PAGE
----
How much freedom do you have in these commissions, and what is that collaborative process like? How do you navigate conversations where someone has one idea, and maybe you have something different in mind?
To be brutally honest… if you just hear something that sounds like bullshit, you call bullshit. That’s how I operate. It’s established in the beginning that it doesn’t have to be taken personally. Especially with stuff having to do with culture and representation. You can be diplomatic, but you don’t have to try to put it in any certain way. There’s only one way to tell the truth. I go into any project expecting full freedom, because I never want to have my wings clipped.
Moshtari Hilal did the artwork for your vinyl Tavern of Ruin. What was that like?
It was a 7-inch LP and she drew my head. She’d been following me and I knew of her. I respect that she uses her art to address different issues, and that she’s honest in her work. I dug everything about her aesthetic, so when it came time to do the artwork for the album, I knew that I would really like to have her involved in some way. It’s a lathe cut, which means it’s bound warbly in mono. It’s so low-fi, but so rad. She also did the artwork for the jackets.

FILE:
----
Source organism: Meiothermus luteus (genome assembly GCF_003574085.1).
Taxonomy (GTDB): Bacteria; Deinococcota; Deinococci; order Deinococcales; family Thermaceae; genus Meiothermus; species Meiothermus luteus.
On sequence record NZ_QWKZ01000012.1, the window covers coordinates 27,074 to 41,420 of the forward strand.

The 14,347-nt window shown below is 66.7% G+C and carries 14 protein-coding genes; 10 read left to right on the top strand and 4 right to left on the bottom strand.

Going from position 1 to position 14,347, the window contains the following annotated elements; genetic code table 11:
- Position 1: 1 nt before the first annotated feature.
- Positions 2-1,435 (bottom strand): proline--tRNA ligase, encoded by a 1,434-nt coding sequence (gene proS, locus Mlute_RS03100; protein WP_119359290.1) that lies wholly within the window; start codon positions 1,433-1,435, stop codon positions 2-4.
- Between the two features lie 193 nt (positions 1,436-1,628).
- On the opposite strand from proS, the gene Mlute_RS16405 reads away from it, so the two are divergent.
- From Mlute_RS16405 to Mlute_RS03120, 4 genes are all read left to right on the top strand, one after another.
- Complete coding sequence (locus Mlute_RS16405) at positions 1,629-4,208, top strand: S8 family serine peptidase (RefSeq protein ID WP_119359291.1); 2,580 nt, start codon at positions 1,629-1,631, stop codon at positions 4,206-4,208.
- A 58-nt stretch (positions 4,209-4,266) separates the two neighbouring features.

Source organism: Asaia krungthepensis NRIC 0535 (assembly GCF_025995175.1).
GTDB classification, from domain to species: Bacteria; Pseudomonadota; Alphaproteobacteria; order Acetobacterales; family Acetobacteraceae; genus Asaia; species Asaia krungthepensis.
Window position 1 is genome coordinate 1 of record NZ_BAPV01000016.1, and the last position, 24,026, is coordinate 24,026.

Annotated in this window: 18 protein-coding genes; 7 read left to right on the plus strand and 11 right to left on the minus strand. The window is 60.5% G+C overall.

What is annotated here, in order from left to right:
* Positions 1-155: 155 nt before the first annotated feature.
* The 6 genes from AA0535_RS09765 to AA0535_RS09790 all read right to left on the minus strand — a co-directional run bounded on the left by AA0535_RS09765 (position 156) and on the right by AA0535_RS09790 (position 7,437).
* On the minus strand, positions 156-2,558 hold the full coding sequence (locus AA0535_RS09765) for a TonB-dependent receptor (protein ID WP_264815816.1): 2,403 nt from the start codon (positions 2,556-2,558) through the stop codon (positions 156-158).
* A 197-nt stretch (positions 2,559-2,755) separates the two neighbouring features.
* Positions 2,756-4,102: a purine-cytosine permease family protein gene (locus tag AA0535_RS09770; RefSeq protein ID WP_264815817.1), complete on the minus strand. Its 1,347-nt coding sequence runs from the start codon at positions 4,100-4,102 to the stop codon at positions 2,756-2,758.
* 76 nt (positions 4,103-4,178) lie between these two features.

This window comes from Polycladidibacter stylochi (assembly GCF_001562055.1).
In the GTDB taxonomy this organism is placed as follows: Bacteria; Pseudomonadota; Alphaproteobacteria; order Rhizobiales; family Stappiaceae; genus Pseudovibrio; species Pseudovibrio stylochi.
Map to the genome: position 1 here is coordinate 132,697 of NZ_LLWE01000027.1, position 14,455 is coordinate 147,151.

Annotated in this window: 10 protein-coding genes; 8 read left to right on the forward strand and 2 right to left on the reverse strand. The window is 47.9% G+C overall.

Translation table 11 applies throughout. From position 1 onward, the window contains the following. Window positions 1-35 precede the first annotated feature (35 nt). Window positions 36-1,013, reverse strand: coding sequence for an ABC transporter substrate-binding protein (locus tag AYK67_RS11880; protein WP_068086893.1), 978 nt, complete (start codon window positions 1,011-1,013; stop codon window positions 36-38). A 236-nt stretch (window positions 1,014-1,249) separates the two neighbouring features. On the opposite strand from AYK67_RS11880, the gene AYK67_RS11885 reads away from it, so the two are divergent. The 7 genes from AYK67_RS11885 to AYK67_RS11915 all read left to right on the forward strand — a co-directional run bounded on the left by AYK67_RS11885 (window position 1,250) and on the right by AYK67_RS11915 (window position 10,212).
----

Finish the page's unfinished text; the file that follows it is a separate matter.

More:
What are you excited about right now?
I’m looking forward to sitting down and making some music just for the hell of it, without any expectations. Whenever I get the chance to do something just for the sake of doing it, without any expectation or any kind of commercial commitment, I put them out on cassettes because that’s what I want. I don’t give a fuck if you can’t listen to it. It’s the kind of folk music I grew up with, Beltoon. I listened to it on cassette tape, too.
Qais Essar recommends:
There are a couple albums that I have listened to consistently throughout the course of my life, and Devendra Banhart’s “Cripple Crow” has inspired me for the past 13 years. Everything about this album was/is just beautiful to me.
Indian classical music is a vast and gorgeous cosmos. Every note Ustad Ali Akbar Khan played was magic.
Gary Clark Jr.’s performance of “When My Train Pulls In” at Glastonbury in 2016 is so rad. The blues will live and prosper through artists like Gary Clark Jr.
Read The Mysticism of Sound and Music by Hazrat Inayat Khan. It’s all there.